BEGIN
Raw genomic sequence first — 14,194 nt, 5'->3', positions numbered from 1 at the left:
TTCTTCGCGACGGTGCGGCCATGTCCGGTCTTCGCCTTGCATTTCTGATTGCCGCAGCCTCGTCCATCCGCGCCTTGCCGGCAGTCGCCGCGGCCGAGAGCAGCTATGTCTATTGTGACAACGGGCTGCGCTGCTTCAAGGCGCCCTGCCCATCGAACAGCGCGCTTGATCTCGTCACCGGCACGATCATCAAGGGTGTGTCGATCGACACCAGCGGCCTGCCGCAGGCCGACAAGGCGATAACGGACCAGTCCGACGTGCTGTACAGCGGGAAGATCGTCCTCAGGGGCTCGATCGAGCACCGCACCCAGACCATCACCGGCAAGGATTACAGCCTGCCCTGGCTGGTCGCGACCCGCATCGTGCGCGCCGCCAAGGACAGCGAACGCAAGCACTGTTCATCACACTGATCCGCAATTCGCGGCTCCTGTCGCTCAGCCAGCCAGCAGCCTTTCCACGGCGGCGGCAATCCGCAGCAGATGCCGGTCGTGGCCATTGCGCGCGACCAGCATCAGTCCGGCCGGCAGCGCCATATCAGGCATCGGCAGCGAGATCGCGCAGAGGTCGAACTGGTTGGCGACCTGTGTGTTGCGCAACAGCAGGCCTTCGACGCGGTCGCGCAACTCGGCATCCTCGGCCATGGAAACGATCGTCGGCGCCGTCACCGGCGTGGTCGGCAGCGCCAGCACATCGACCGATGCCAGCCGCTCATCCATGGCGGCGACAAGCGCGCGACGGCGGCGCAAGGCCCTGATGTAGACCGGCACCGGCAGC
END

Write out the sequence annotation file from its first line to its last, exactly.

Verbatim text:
Raw genomic sequence first — 14,194 nt, 5'->3', positions numbered from 1 at the left:
TTCTTCGCGACGGTGCGGCCATGTCCGGTCTTCGCCTTGCATTTCTGATTGCCGCAGCCTCGTCCATCCGCGCCTTGCCGGCAGTCGCCGCGGCCGAGAGCAGCTATGTCTATTGTGACAACGGGCTGCGCTGCTTCAAGGCGCCCTGCCCATCGAACAGCGCGCTTGATCTCGTCACCGGCACGATCATCAAGGGTGTGTCGATCGACACCAGCGGCCTGCCGCAGGCCGACAAGGCGATAACGGACCAGTCCGACGTGCTGTACAGCGGGAAGATCGTCCTCAGGGGCTCGATCGAGCACCGCACCCAGACCATCACCGGCAAGGATTACAGCCTGCCCTGGCTGGTCGCGACCCGCATCGTGCGCGCCGCCAAGGACAGCGAACGCAAGCACTGTTCATCACACTGATCCGCAATTCGCGGCTCCTGTCGCTCAGCCAGCCAGCAGCCTTTCCACGGCGGCGGCAATCCGCAGCAGATGCCGGTCGTGGCCATTGCGCGCGACCAGCATCAGTCCGGCCGGCAGCGCCATATCAGGCATCGGCAGCGAGATCGCGCAGAGGTCGAACTGGTTGGCGACCTGTGTGTTGCGCAACAGCAGGCCTTCGACGCGGTCGCGCAACTCGGCATCCTCGGCCATGGAAACGATCGTCGGCGCCGTCACCGGCGTGGTCGGCAGCGCCAGCACATCGACCGATGCCAGCCGCTCATCCATGGCGGCGACAAGCGCGCGACGGCGGCGCAAGGCCCTGATGTAGACCGGCACCGGCAGC